Having a strong call to action (CTA) on your website is important to give users a hint on what to do next. The CTA should be visually noticeable, clear and concise for it to be effective. Read these 8 rules of creating calls to action to optimize your website to get the user behavior you want.
Use Sexy Words!
Rule 1 of writing a great call to action is to use the word “sexy.” OK, OK that might not work for the particular website you are developing but you need to use exciting and compelling language. “Click here” is not going to cut it folks. Create a sense of urgency by adding “now” or other timely words. Here are a few other high-impact words that you might be able to use more frequently:
Use Action Verbs
Rule 2 is to start the call to action with an action verb in command tense. “Do this!” Make it easier for users to understand what the next step is by telling them exactly what to do!
Rule 3 (which should actually be step 1) is to give something of value away to the person. Instead of saying “Contact Us” consider using stronger language that demonstrates what is in it for the user, such as “Get Your Free Quote.” Other things that you could give away are free brochures, whitepapers, e-books, free consultations, demonstrations, samples or free trials.
Rule 4 is to make the button easy to use. The Call to Action should always be a big button, not a tiny type-based link. It should physically be easy to click on, especially on different devices. On mobile, the button needs to accommodate a fat finger. Make it large with easy to read text with a “hover effect.” Users are delighted to have something happen when they are about to click on a button. Make sure your developer doesn’t skip this step. Make the color change or something that is subtly animated. (But please don’t make it so animated or crazy that it is distracting.)
Make it Obvious
Rule 5 is to make the call to action so obvious and noticeable that users will notice it and want to click it right away. Position the call to action on the page so you don’t have to scroll on most devices to view it. Use high contrast colors that will jump out visually.
Use Multiple CTAs
Most people know their home page should have a call to action, but Rule 6 is to have a call to action on nearly every page of your website. Having more than one call to action on your website so users in different phases of your sales cycle can engage as much or as little as they want. Asking them for their email address is a good place to start a relationship. Giving away something of perceived higher value such as a webinar or in-person consultation might be for someone further in the cycle. And then getting the person to commit to actually purchasing something is toward the end of the sales cycle.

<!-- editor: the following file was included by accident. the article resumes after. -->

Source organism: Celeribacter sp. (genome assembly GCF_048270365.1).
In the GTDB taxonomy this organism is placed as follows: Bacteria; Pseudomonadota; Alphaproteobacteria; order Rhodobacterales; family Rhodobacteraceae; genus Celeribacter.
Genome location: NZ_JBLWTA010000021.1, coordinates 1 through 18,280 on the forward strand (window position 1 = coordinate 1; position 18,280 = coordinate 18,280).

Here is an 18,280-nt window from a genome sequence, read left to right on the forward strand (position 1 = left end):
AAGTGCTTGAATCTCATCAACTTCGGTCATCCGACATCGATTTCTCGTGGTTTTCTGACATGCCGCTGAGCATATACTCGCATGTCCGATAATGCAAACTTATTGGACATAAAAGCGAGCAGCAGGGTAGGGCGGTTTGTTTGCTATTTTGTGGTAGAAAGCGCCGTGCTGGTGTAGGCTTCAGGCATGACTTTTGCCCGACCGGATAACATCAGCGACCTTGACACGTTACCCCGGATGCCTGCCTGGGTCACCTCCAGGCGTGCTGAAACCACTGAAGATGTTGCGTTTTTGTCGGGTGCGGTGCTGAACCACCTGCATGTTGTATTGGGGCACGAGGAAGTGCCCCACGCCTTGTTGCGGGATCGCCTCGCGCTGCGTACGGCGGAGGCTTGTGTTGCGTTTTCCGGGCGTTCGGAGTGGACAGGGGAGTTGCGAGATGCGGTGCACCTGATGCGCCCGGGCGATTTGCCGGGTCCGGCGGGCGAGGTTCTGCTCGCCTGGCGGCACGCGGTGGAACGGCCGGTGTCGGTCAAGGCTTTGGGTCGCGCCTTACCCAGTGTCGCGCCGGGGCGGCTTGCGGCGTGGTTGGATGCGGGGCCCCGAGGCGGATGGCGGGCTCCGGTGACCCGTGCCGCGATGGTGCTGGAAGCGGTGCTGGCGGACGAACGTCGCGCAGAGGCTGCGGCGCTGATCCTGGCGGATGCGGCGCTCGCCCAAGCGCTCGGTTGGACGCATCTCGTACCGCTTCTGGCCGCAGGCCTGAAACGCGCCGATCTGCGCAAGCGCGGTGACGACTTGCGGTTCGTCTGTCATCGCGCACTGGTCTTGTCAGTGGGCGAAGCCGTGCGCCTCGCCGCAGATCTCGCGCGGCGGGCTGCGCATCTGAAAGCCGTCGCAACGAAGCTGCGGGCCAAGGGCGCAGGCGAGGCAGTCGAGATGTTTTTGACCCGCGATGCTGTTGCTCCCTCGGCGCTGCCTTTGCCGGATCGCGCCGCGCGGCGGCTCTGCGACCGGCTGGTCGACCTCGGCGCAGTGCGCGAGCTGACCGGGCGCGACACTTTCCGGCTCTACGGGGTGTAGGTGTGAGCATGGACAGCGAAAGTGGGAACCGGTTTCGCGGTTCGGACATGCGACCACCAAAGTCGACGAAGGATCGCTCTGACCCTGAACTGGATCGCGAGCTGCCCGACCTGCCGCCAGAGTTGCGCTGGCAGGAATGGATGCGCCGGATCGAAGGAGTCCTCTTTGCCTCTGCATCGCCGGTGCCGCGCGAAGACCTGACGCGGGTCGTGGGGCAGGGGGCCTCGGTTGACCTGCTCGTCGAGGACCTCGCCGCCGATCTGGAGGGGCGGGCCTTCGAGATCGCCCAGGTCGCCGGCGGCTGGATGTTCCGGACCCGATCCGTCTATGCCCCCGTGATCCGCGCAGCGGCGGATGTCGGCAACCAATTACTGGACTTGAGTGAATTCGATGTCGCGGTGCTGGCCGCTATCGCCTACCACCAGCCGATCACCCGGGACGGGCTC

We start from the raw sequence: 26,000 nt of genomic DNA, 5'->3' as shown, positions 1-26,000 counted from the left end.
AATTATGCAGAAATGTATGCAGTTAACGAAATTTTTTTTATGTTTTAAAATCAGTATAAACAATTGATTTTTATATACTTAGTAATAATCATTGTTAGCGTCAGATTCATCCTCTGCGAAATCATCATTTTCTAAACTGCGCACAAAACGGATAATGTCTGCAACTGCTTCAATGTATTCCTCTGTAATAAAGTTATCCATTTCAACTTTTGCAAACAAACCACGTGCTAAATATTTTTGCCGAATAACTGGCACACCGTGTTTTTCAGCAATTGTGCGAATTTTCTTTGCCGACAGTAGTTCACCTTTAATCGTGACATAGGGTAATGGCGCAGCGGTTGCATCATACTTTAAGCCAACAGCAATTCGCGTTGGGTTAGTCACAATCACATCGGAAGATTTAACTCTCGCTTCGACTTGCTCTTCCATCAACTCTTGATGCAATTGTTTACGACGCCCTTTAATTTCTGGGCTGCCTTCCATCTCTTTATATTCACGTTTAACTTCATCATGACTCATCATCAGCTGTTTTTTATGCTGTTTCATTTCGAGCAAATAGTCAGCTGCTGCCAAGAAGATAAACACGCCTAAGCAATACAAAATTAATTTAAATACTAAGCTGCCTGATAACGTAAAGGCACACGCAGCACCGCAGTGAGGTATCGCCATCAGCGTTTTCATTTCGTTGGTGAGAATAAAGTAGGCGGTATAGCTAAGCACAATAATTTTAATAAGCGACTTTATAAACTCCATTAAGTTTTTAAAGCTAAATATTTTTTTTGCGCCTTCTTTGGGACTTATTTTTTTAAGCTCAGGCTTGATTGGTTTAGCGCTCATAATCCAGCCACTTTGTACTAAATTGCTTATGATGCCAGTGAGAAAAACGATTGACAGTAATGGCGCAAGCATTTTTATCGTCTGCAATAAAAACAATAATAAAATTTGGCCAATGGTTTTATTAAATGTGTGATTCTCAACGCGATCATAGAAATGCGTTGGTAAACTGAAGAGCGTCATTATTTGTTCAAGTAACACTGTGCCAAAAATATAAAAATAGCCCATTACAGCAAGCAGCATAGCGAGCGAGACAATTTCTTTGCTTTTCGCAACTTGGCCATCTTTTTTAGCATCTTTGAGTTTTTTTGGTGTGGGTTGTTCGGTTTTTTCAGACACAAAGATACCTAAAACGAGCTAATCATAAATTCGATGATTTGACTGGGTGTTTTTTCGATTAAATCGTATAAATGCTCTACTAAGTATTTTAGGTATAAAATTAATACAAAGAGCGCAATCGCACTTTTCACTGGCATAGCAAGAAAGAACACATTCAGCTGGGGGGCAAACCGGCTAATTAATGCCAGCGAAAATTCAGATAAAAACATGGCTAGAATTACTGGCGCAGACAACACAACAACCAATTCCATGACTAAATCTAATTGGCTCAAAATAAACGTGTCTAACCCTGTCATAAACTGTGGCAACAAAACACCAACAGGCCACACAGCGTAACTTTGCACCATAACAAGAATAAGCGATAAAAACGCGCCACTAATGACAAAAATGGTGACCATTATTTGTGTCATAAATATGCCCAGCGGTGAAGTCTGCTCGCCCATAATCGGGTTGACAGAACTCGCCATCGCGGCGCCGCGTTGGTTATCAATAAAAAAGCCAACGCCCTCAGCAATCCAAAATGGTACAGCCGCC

Use Page-Specific CTAs
Rule 7 is to have page-specific calls to action. People may be finding your website from a variety of ways (social media, through a specific search that sent them to a landing page or blog post), so make sure the calls to action on those pages make sense contextually. So on a blog post page, you might want to have the main call to action be to sign up for an RSS feed. On a product page, the call to action would be to Buy or Add to Cart.
Test and Iterate
Rule 8 is to test and iterate on your buttons, colors and copy to find the best results. And of course, you’ll need to track your conversions (if people are doing what you are telling them to do) using Google Analytics or something similar. A good conversion rate for non-targeted traffic is 1% – 5%.
What are some of the calls to action that have worked well on your website? Have you experimented with A/B testing, and what were your results?